You’ve written a great book. You’ve queried agents and publishers but have gotten no takers. Your beta readers love your book. You love your book. Even a few of your rejection letters declared it to be a good book but they just aren’t looking for (insert genre) at this time. So, do you sit on it and wait? Or do you jump into the world of self-publishing and become an indie author overnight.
Amazon has made publishing easy because they’ve changed the way books are seen and sold. But there’s a big financial catch. If you are going to go it alone, you’ll need to do your homework and prepare your bank account for the hit it’s going to suffer.
First, some backstory. I’ve always been an indie author. With my first book, I sent out query letters in hopes that I’d get that magical email that said, “Yes, please let us publish you!” After lots of rejections, I got that email. But then I learned how much control I’d be required to give up, so being the hardhead that I am, I turned to Amazon and self-published. That was back in 2010 when anyone with a professional cover, website, and social media skills could garner sales on Amazon.
Fast forward to today. It’s not so easy now. Books by indie authors are oftentimes indistinguishable from traditionally published books. The covers are professional, the writing is well-edited, and the formatting is up to industry standards. Self-published books are no longer a joke. They are a viable option. They win awards. They create buzz. And sometimes, they get noticed by traditional publishers. I call it the YouTube effect.
Sounds good, doesn’t it? Publish yourself. Retain control over your vision. Make lots of sales. Maybe get noticed by one of the big publishers. In all likelihood, only one of those four things is going to happen. You’re going to publish. And you’re going to watch your sales rise when your friends and family purchase your book…and then nothing, followed by a trickle of sales. Usually.
The hard truth is that you are competing against thousands of books published weekly, maybe daily. How do you stand out? Social media. Promotions. Word of mouth. Reviews. And a willingness to talk about your books with strangers—all the time, anywhere, no matter how uncomfortable it makes you or them.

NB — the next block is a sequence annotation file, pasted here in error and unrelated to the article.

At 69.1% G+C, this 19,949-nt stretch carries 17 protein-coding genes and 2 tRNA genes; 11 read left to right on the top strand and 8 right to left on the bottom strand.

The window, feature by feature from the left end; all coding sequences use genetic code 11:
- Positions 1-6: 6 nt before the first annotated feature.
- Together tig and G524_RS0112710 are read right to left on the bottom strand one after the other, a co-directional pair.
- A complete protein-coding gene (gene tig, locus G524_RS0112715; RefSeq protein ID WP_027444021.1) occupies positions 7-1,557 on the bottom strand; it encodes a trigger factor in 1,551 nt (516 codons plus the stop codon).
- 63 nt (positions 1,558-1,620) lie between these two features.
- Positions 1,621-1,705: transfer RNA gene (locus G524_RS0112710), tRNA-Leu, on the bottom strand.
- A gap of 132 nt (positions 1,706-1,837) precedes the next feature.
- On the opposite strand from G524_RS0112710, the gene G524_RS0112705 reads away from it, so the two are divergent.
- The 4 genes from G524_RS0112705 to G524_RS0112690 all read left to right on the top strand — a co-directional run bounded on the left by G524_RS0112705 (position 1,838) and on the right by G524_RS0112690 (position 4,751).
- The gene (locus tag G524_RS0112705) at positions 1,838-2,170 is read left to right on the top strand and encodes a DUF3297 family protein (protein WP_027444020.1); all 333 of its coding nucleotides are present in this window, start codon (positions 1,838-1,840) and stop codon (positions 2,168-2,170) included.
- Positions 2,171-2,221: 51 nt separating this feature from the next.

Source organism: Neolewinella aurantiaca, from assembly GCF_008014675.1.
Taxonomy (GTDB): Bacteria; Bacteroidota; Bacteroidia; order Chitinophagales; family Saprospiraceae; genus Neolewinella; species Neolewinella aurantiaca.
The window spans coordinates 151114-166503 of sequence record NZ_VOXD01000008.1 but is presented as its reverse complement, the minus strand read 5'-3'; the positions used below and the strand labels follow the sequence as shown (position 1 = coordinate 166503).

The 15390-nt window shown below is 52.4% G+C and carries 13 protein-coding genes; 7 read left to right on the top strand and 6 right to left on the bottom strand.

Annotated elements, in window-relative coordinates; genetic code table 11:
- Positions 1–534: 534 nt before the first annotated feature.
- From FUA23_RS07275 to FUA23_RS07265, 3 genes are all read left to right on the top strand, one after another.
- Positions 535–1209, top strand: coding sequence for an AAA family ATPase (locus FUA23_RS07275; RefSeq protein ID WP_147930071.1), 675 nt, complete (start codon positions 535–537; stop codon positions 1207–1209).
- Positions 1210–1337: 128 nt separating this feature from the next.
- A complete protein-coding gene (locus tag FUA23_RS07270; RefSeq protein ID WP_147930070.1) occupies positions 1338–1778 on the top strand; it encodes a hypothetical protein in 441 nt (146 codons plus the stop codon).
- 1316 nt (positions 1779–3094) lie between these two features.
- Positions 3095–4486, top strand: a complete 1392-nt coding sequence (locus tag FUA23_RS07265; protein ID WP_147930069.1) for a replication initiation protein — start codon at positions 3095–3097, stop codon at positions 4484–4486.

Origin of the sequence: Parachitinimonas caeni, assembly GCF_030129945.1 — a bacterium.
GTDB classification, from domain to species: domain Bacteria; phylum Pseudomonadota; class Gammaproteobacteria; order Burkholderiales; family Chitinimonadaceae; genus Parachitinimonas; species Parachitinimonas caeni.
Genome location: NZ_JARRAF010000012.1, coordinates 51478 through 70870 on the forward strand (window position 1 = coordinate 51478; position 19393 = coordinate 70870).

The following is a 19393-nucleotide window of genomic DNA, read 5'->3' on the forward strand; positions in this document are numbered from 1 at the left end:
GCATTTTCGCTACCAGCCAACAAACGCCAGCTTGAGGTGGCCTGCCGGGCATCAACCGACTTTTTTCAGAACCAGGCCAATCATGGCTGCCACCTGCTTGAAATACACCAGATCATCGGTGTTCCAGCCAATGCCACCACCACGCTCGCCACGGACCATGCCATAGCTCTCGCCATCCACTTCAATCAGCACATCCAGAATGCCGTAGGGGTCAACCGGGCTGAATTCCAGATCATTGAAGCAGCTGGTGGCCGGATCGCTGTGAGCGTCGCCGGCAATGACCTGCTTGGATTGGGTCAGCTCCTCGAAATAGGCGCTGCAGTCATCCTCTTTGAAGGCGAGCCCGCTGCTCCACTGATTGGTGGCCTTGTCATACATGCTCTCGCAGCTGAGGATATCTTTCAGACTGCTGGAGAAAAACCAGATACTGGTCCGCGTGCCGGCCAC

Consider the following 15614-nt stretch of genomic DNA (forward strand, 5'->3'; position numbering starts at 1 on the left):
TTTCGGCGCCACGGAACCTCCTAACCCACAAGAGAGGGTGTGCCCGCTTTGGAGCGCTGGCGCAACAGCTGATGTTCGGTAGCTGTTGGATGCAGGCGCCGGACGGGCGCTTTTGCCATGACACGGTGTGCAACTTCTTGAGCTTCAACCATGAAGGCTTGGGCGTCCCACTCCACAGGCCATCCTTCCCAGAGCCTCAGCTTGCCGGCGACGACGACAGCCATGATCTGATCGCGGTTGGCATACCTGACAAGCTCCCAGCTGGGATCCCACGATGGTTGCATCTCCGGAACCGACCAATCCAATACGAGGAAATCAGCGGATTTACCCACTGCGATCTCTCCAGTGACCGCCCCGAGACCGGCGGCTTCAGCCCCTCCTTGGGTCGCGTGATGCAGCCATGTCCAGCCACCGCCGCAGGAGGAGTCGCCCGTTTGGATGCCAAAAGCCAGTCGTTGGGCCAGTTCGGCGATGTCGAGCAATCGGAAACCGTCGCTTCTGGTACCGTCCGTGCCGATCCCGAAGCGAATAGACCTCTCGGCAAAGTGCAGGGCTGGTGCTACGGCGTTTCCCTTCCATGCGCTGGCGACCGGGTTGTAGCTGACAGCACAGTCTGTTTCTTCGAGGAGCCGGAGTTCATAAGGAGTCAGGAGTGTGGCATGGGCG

I just ran the numbers for this year. Granted I am promoting a catalog of previously published works along with my newest releases, but damn! I’ve spent twice the amount I’d initially budgeted and it’s only September. My promotion cost includes; printed material (bookmarks, posters, handouts, business cards), Facebook and Amazon Advertisement, various promotional sites on the internet (many I’d never use again), and paid review services (which do not violate Amazon’s policies) for the books. Other staggering costs include; the editing of two books by a professional, purchased art for covers (thank the gods I have the skill set to design my own covers), proofs, and a physical book inventory for book signings. What’s not included are the smaller costs; folding table, tablecloth, frames and easels for posters, book display stand, rolling cart to safely transport the books, cost of gas to the event, and a 10×10 pop-up tent. Basically, I’m a walking bookstore at this point.
Without throwing figures around, let me just tell you that my book sales are only a quarter of what I’ve spent this year. And my experience is typical. Thank goodness I don’t write and publish with the goal of supporting myself. I doubt that will ever happen. No, I write these books and share them with readers because I love the stories. And I love to write.
So my writing friends, if you decide to become an indie author be aware that the professional editing and production costs are only a third of what you will spend. And check out the marketing page on my website for a list of free Facebook promotional groups for authors.